Please use this identifier to cite or link to this item: https://ahro.austin.org.au/austinjspui/handle/1/26411
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dc.contributor.authorVaara, Suvi T-
dc.contributor.authorOstermann, Marlies-
dc.contributor.authorBitker, Laurent-
dc.contributor.authorSchneider, Antoine-
dc.contributor.authorPoli, Elettra-
dc.contributor.authorHoste, Eric-
dc.contributor.authorFierens, Jan-
dc.contributor.authorJoannidis, Michael-
dc.contributor.authorZarbock, Alexander-
dc.contributor.authorvan Haren, Frank-
dc.contributor.authorProwle, John-
dc.contributor.authorSelander, Tuomas-
dc.contributor.authorBäcklund, Minna-
dc.contributor.authorPettilä, Ville-
dc.contributor.authorBellomo, Rinaldo-
dc.date2021-05-07-
dc.date.accessioned2021-05-10T07:13:07Z-
dc.date.available2021-05-10T07:13:07Z-
dc.date.issued2021-06-
dc.identifier.citationIntensive Care Medicine 2021; 47(6): 665-673en
dc.identifier.urihttps://ahro.austin.org.au/austinjspui/handle/1/26411-
dc.description.abstractWe compared a restrictive fluid management strategy to usual care among critically ill patients with acute kidney injury (AKI) who had received initial fluid resuscitation. This multicenter feasibility trial randomized 100 AKI patients 1:1 in seven ICUs in Europe and Australia. Restrictive fluid management included targeting negative or neutral daily fluid balance by minimizing fluid input and/or enhancing urine output with diuretics administered at the discretion of the clinician. Fluid boluses were administered as clinically indicated. The primary endpoint was cumulative fluid balance 72 h from randomization. Mean (SD) cumulative fluid balance at 72 h from randomization was - 1080 mL (2003 mL) in the restrictive fluid management arm and 61 mL (3131 mL) in the usual care arm, mean difference (95% CI) - 1148 mL (- 2200 to - 96) mL, P = 0.033. Median [IQR] duration of AKI was 2 [1-3] and 3 [2-7] days, respectively (median difference - 1.0 [- 3.0 to 0.0], P = 0.071). Altogether, 6 out of 46 (13%) patients in the restrictive fluid management arm and 15 out of 50 (30%) in the usual care arm received renal replacement therapy (RR 0.42; 95% CI 0.16-0.91), P = 0.043. Cumulative fluid balance at 24 h and 7 days was lower in the restrictive fluid management arm. The dose of diuretics was not different between the groups. Adverse events occurred more frequently in the usual care arm. In critically ill patients with AKI, a restrictive fluid management regimen resulted in lower cumulative fluid balance and less adverse events compared to usual care. Larger trials of this intervention are justified.en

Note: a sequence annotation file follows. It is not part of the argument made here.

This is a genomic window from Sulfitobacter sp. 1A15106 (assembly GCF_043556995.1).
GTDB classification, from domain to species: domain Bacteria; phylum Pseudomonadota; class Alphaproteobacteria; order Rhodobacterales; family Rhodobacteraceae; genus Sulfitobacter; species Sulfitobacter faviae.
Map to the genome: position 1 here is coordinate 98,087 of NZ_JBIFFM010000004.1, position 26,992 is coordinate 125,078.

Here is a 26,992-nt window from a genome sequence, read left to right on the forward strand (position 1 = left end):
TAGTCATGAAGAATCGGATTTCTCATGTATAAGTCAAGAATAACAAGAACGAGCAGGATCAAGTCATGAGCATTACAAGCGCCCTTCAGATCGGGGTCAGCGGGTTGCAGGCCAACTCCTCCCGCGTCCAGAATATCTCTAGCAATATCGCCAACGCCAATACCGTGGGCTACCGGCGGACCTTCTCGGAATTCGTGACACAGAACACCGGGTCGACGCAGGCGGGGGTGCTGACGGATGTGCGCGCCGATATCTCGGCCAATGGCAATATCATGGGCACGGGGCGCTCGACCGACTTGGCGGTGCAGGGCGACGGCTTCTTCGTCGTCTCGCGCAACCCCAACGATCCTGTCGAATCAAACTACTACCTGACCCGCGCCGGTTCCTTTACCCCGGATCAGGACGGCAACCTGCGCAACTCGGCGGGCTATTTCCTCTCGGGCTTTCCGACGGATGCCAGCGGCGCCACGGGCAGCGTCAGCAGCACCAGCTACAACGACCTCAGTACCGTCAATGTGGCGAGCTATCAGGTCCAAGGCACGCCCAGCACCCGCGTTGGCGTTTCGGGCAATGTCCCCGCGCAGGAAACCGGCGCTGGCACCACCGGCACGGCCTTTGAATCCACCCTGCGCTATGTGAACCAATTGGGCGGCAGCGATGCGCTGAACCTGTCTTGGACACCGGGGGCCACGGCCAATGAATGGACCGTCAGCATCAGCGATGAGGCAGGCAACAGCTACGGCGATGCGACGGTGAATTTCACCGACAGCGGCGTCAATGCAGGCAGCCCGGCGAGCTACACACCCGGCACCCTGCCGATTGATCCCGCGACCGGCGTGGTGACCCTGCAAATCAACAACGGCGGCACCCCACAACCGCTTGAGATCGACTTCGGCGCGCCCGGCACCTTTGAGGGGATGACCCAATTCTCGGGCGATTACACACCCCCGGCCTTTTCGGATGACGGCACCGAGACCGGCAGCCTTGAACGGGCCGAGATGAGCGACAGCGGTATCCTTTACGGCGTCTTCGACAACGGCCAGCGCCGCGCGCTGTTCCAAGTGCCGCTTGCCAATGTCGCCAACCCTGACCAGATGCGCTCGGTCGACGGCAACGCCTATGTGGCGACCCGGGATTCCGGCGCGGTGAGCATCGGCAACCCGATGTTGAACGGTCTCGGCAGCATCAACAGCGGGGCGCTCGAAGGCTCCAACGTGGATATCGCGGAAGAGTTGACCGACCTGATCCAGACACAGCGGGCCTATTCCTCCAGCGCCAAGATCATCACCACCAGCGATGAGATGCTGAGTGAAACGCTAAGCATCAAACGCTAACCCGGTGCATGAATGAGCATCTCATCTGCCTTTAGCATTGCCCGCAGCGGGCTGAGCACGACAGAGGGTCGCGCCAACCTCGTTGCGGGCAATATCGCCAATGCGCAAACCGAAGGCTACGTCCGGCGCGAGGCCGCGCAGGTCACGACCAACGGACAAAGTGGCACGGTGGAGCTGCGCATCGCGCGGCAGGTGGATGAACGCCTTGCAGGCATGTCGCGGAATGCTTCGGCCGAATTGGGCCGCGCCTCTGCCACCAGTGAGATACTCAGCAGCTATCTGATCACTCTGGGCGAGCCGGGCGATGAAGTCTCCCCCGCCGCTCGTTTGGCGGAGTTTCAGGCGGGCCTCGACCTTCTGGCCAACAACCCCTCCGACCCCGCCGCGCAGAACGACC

dc.language.isoeng-
dc.subjectAcute kidney injuryen
dc.subjectCritically illen
dc.subjectFluid balanceen
dc.subjectRestrictive fluid managementen
dc.titleRestrictive fluid management versus usual care in acute kidney injury (REVERSE-AKI): a pilot randomized controlled feasibility trial.en
dc.typeJournal Articleen
dc.identifier.journaltitleIntensive Care Medicineen
dc.identifier.affiliationCREATIS CNRS UMR5220 INSERM U1044 INSA-Lyon, Université de Lyon, Lyon, Franceen
dc.identifier.affiliationCentre for Integrated Critical Care, School of Medicine, The University of Melbourne, Melbourne, Australiaen
dc.identifier.affiliationAdult Intensive Care Unit, Centre Hospitalier Universitaire Vaudois (CHUV), Lausanne, Switzerlanden
dc.identifier.affiliationCritical Care and Preoperative Medicine Research Group, Centre for Translational Medicine and Therapeutics, William Harvey Research Institute, Queen Mary University of London, London, UKen
dc.identifier.affiliationDepartment of Critical Care, King's College London, Guy's & St Thomas' Hospital, London, UKen
dc.identifier.affiliationIntensive Careen
dc.identifier.affiliationDivision of Intensive Care Medicine, Department of Anesthesiology, Intensive Care and Pain Medicine, University of Helsinki and Helsinki University Hospital, Helsinki, Finlanden
dc.identifier.affiliationIntensive Care Unit M1, Meilahti Hospital, Box 340, 00290, Helsinki, Finlanden
dc.identifier.affiliationAustralian National University Medical School, Canberra, Australiaen
dc.identifier.affiliationIntensive Care Unit, Canberra Hospital, Canberra, Australiaen
dc.identifier.affiliationIntensive Care Unit, Ghent University Hospital, Ghent University, Ghent, Belgiumen
dc.identifier.affiliationDivision of Intensive Care and Emergency Medicine, Department of Internal Medicine, Medical University of Innsbruck, Innsbruck, Austriaen
dc.identifier.affiliationDepartment of Anesthesiology, Intensive Care and Pain Medicine, University Hospital Münster, Münster, Germanyen
dc.identifier.affiliationScience Service Center, Kuopio University Hospital, Kuopio, Finlanden
dc.identifier.affiliationDivision of Intensive Care Medicine, Department of Anesthesiology, Intensive Care and Pain Medicine, University of Helsinki and Helsinki University Hospital, Helsinki, Finlanden
dc.identifier.doi10.1007/s00134-021-06401-6en
dc.type.contentTexten
dc.identifier.orcid0000-0002-6851-3828en
dc.identifier.pubmedid33961058-
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